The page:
Taxis, ambulances and police cars in Venice are all waterborne, as are the water buses (called vaporetti in Italian). One of the ingredients that makes Venice so magical is that it is surrounded by water. Although the city has “normal four-wheeled” buses, in the heart of the city the easiest way to get around is using the canals. Taxis, ambulances and police cars in Venice are all waterborne, as are the water buses called vaporetto in Italian.


Water Taxis - The price of a water taxi in Venice is relatively expensive like the other means of transport in the city. The public transportation in Venice is relatively expensive. This includes, of course, the city’s water taxis. A relaxing boat trip down Venezia’s canals is only worthwhile for those visiting Venice in a large group (taxis can carry up to ten people).


Urban Buses -  In the city center, the vaporettos replace the urban buses. Compared to the land buses, the water buses are romantic and have a certain je ne sais quoi that can only be found in Venice.  You will probably forget the existence of urban buses, taxis and cars during your holiday in Venice, since all the island’s public transport is waterborne.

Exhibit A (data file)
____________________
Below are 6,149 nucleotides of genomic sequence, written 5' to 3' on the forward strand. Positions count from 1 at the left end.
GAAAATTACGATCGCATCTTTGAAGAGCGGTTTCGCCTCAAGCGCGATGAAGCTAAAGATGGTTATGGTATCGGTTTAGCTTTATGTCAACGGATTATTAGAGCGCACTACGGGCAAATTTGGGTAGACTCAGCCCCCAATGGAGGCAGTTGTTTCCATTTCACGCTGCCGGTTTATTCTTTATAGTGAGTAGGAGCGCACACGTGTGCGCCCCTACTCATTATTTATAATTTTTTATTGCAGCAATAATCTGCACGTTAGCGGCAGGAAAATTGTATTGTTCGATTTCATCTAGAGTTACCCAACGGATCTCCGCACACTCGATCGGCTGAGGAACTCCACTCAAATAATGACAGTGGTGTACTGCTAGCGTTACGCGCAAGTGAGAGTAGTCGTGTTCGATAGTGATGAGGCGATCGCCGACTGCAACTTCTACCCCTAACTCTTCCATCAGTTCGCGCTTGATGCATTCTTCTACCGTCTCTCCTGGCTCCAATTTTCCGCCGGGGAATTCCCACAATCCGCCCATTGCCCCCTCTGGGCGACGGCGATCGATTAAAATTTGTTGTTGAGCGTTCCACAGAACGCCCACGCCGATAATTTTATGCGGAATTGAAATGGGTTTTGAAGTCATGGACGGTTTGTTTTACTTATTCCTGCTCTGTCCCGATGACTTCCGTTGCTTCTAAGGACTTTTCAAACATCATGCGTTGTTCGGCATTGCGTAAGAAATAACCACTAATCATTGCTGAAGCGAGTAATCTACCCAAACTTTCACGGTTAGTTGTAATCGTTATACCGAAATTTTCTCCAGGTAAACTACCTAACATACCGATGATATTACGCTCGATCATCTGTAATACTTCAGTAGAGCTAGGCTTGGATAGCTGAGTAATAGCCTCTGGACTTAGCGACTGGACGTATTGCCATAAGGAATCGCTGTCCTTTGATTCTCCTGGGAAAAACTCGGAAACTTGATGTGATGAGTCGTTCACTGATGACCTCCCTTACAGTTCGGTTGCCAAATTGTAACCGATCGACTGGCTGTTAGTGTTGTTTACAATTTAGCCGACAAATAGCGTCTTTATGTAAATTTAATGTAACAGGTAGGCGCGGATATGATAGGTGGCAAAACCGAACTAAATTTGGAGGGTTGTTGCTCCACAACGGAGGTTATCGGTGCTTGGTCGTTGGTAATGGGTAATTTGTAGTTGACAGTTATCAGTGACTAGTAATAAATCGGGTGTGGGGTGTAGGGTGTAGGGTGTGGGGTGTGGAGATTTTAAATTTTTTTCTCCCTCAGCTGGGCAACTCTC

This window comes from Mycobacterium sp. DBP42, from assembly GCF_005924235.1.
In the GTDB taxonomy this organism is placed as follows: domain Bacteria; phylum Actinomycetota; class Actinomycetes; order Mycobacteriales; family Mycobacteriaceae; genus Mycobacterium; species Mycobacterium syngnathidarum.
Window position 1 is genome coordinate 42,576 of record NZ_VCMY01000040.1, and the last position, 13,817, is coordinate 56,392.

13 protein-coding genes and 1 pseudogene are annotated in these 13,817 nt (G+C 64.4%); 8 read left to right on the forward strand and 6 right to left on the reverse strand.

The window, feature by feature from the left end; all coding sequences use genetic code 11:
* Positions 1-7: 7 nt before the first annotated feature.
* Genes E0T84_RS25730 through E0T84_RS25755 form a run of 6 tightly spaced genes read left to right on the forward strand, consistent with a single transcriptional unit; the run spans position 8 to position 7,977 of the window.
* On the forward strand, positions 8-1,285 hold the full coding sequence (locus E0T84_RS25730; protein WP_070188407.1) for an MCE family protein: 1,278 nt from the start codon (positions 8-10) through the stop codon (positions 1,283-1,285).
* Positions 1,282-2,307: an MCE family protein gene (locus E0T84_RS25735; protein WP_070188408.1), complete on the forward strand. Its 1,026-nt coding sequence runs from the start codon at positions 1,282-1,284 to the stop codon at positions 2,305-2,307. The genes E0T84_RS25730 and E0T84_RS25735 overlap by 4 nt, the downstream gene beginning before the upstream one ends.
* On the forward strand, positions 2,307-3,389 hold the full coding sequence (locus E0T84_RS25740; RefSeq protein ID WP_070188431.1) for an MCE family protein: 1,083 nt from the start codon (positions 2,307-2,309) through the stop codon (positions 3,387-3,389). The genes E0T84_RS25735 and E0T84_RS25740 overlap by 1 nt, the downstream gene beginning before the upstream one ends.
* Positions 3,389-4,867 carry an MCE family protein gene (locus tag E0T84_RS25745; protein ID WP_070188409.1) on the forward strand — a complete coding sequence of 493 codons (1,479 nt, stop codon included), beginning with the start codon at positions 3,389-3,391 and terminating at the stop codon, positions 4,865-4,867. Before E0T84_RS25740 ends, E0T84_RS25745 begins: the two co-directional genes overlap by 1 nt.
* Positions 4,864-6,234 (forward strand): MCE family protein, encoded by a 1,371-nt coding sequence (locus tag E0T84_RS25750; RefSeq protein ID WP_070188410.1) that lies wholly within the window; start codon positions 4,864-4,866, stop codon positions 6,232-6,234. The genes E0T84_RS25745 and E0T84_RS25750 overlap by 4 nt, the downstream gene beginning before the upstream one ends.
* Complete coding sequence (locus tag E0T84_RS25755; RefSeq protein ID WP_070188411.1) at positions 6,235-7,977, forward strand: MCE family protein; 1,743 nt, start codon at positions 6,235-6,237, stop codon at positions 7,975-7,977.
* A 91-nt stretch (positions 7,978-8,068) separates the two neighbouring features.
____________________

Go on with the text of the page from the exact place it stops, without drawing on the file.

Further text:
The buses run on the mainland, for example in Mestre and certain islands like Lido. Buses also depart from Piazzale Roma and on the island of Venice, Santa Croce is the only neighborhood where buses and cars can travel.


Gondolas - Centuries ago, gondolas were the main means of transport in Venice. Now they have become a very popular tourist attraction, and perhaps the most recognisable symbol of Venice. A gondola is a traditional narrow and long Venetian rowing boat. The boat is steered by one person called a gondolier with the help of one long oar. Although gondolas were the main means of transport in Venice centuries ago, today it carries tourists from one point of the city to the other. During the seventeenth century, the canals were packed with gondolas. Nowadays, there are less than one hundred.

Gondolas are one of the top attractions in Venice and very popular with tourists. One of its perks is that they can take you to parts of the city that are otherwise inaccessible.